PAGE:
PRLog - Nov. 22, 2011 - The top five most unusual items regularly added to kit lists to get the most out of an annular eclipse have been revealed by astronomy specialist Explorers Astronomy Tours. It transpires that over its 25 years of organising eclipse-focused trips Explorers’ customers regularly travel the globe with items more usually associated with everyday household use than holidays.
Eclipse through a bathmat - Explorers Astronomy
According to acclaimed astronomer and Explorers’ ‘galactic ranger’ Dr John Mason, who accompanies the tours, the top items packed to capture the unique shadows cast during an annular eclipse are:
1. A kitchen colander
2. A rubber bathmat
3. A hole-punch
4. A colander spoon
5. A sink-plug strainer
Mason, who has appeared on BBC TV’s ‘The Sky at Night’ and is the former 'space correspondent' for LBC and Sky TV, said: “People presume that my suitcase and hand-luggage are packed full of expensive telescope and camera equipment but the truth is one of my top eclipse essentials is actually a kitchen colander spoon which cost me a couple of pounds. It weighs very little and fits easily into my bag between my clothes so is a permanent part of my eclipse travels.”
During an annular eclipse the dark disk of the moon appears smaller than the sun which leaves a ‘ring of fire’ as the sun’s rays beam from behind. This means that people need to wear special eclipse glasses to watch the phenomenon directly, but all Explorers’ guests are provided with these. The pinhole effect is an equally effective way of watching the eclipse because it allows people to follow the eclipse’s progress by projecting the sun’s image through a small hole, such as that made by a hole-punch in a piece of card, and follow the changes on the ground.
“The advantage of conventional household objects over paper is simply that you have so many more holes to project an image of the partially eclipsed sun on the ground,” adds Mason. “This is very handy when you have large numbers of local people wanting to view the eclipse as no specialist equipment is then needed. One Explorers’ guest regularly travels with a rubber bathmat and it was amazing to see how multiple images of the partially eclipsed sun were projected onto the ground, though I’m sure it could have raised a few eyebrows at customs.
“These occasions do seem to bring out the most inventive side of people and my backup suggestion is simply to grab something you are already wearing, such as whipping off your belt to use the small holes in that to make an impromptu eclipse projector.
“However, as eclipses usually take you to some of the world’s most dramatic landscapes, there’s no need to limit yourself to purely man-made objects. One of my favourite eclipse patterns was generated when we were in the middle of the Kenyan bush last year and thousands of overlapping images of the crescent sun were naturally projected through tiny gaps between the leaves of a nearby Acacia tree – a truly unforgettable experience.”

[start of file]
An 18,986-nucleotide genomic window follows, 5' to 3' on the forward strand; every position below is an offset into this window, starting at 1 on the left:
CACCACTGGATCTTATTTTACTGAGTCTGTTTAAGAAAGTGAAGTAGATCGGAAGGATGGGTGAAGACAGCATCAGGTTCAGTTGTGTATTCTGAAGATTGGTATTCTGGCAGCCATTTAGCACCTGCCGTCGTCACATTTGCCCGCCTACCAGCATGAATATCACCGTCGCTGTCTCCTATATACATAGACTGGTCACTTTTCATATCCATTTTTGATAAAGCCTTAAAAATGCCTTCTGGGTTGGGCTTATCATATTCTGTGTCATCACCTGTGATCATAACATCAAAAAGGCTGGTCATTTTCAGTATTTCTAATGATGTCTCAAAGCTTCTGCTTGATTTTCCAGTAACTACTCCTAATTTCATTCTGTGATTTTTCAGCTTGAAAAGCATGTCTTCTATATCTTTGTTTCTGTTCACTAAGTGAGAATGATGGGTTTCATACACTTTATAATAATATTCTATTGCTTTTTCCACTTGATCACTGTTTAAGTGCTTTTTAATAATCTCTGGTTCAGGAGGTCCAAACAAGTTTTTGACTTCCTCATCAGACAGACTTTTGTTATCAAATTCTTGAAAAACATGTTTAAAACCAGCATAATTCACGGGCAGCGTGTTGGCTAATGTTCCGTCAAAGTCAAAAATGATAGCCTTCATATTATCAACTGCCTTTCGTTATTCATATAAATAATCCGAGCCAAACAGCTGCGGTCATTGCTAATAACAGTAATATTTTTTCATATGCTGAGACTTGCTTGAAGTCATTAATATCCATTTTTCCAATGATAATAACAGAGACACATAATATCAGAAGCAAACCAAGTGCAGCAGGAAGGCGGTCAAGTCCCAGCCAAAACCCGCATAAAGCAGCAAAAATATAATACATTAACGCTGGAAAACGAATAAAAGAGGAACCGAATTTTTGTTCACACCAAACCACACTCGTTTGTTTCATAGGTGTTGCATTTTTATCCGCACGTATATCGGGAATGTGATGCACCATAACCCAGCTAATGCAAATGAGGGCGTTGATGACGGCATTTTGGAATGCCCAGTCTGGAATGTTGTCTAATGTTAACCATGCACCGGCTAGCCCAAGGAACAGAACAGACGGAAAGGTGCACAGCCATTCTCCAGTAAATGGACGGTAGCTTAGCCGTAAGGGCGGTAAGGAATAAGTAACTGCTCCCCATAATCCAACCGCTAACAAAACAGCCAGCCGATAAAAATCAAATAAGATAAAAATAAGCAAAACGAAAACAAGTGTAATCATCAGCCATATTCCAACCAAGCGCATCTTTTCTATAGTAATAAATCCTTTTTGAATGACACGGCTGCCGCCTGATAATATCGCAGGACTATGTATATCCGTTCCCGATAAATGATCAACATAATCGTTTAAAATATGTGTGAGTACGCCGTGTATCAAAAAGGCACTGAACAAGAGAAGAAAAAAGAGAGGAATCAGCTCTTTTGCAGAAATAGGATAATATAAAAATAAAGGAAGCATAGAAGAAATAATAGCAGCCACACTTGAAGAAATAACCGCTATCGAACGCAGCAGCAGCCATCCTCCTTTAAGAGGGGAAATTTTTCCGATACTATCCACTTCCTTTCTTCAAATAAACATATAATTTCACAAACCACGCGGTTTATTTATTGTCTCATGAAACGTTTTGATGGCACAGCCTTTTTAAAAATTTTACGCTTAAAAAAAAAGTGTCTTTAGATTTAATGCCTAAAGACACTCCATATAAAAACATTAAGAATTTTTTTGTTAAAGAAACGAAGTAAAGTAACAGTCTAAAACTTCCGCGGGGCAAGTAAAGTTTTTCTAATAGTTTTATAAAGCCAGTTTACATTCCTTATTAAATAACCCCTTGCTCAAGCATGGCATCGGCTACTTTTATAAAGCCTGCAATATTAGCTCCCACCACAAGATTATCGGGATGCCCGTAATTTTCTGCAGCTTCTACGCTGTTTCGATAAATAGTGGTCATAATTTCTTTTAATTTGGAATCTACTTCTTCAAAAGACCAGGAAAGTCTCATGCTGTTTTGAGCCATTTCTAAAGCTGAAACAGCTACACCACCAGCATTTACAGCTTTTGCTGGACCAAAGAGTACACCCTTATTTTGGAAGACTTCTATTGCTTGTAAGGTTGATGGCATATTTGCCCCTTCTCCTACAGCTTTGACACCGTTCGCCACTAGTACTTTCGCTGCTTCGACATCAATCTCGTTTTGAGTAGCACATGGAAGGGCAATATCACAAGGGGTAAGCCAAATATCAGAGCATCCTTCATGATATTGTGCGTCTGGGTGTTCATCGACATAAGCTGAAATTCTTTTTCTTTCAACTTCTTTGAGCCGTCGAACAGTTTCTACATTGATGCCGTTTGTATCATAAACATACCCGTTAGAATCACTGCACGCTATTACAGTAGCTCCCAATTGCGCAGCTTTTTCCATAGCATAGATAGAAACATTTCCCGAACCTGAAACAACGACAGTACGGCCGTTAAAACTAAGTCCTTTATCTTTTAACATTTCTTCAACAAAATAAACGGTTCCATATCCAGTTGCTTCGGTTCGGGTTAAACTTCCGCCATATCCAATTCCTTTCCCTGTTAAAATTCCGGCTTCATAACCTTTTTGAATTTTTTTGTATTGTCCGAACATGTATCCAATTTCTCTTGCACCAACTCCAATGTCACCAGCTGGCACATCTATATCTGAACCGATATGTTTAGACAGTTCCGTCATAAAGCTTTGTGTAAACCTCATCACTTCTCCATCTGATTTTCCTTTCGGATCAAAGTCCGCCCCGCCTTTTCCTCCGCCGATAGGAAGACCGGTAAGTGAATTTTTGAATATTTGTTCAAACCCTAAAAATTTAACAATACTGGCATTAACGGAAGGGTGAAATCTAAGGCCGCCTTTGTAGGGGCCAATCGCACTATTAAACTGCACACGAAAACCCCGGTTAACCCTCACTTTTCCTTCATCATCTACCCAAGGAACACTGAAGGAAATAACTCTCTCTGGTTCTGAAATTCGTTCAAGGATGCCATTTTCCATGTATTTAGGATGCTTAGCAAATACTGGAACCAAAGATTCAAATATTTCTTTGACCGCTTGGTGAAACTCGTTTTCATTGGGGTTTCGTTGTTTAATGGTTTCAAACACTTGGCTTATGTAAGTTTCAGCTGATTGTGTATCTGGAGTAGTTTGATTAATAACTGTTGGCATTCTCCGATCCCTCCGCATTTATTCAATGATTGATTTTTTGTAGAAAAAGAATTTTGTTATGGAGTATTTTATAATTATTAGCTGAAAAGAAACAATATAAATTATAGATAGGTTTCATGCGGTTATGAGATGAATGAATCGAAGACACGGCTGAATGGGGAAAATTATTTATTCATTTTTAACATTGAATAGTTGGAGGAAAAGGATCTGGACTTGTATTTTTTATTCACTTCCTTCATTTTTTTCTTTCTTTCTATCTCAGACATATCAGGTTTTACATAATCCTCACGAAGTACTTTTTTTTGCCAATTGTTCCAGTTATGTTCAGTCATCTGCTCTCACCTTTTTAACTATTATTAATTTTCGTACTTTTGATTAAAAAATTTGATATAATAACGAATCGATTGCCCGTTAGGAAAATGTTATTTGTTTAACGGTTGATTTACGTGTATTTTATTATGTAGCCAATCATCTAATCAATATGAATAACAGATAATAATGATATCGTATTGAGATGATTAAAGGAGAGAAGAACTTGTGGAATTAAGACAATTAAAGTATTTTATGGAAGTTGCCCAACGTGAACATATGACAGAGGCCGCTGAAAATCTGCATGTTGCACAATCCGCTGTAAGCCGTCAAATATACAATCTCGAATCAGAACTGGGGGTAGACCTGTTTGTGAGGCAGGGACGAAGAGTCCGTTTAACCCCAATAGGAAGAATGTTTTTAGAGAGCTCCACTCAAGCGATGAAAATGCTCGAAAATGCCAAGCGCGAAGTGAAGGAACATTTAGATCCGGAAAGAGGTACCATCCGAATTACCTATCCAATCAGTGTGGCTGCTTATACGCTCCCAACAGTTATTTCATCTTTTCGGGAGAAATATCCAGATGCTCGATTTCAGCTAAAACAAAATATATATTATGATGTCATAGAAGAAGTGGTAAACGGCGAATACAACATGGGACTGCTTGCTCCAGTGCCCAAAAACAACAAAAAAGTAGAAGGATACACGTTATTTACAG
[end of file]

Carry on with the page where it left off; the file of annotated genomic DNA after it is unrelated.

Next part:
With the first annular solar eclipse in two and a half years set to darken America’s skies in May 2012, Dr Mason is expecting more innovative uses of traditional everyday items as people take the pinhole method to the extreme.
The contrasting beauty of the canyons in Zion and Bryce National Parks will provide an added extra to 2012’s annular eclipse, with the picturesque location of Bryce Canyon’s cliffs making for a truly dramatic backdrop. Options range from a seven-day US Annular Eclipse break to a 14-day tour of the US National Parks including the famous film location of Monument Valley with prices starting from £1,899pp, including flights.
During the tours Dr Mason will host a number of discussions to explain the experience and the science behind the annular eclipse. An experienced local leader will also help travellers make the most of their surroundings with a range of trails and hikes available throughout the holiday taking in the natural rock formations, seasonal wildflowers and the varying wildlife such as chipmunks and deer.
To find out more contact Explorers on 0845 609 1591 or visit www.astronomytours.co.uk.
- Ends -
22 November 2011
NB: Photo of a rubber bathmat in action on an Explorers’ Eclipse available.
For further information please contact:
Suzanne Seyghal, Explorers PR Manager
Tel: 020 8971 2967 Mobile:
Felicity Hay, Explorers PR Assistant
Tel: 020 8971 0498
Note to Editors
- Explorers offers a selection of specialist astronomy expeditions which enable travellers to enjoy memorable trips to witness spectacular natural events. With over 25 years’ experience of organising expeditions accompanied by astronomy experts to observe total solar eclipses, Explorers has an unrivalled pedigree in arranging astronomy tours.
- The next total solar eclipse tour is planned for November 2012 from North East Australia (14 November). A Solar Eclipse occurs when the moon passes between the sun and the earth, obscuring the earth’s view of the sun in the process. Prices from £2,419pp including flights.